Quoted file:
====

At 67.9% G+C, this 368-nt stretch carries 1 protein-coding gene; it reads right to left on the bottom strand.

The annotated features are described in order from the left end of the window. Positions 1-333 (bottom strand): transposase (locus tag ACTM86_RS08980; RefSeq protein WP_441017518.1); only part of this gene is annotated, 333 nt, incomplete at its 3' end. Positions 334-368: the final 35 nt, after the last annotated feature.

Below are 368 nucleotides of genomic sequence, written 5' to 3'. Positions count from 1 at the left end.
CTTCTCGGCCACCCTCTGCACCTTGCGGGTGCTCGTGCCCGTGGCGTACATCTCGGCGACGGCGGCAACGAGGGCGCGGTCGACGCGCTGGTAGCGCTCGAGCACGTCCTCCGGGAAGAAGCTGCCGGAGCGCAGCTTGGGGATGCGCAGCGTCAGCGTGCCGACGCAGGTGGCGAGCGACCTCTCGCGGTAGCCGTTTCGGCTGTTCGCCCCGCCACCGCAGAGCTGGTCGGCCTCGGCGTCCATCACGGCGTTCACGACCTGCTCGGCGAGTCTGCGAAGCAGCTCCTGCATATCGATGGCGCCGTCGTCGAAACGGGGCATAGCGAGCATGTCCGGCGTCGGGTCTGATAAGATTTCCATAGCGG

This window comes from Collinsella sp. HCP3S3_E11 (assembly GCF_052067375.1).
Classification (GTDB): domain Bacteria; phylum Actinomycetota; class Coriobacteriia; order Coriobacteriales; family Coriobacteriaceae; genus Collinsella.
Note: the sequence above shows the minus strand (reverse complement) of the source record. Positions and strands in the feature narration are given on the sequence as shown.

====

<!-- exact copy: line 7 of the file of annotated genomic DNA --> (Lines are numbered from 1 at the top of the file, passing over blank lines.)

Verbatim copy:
Note: the sequence above shows the minus strand (reverse complement) of the source record. Positions and strands in the feature narration are given on the sequence as shown.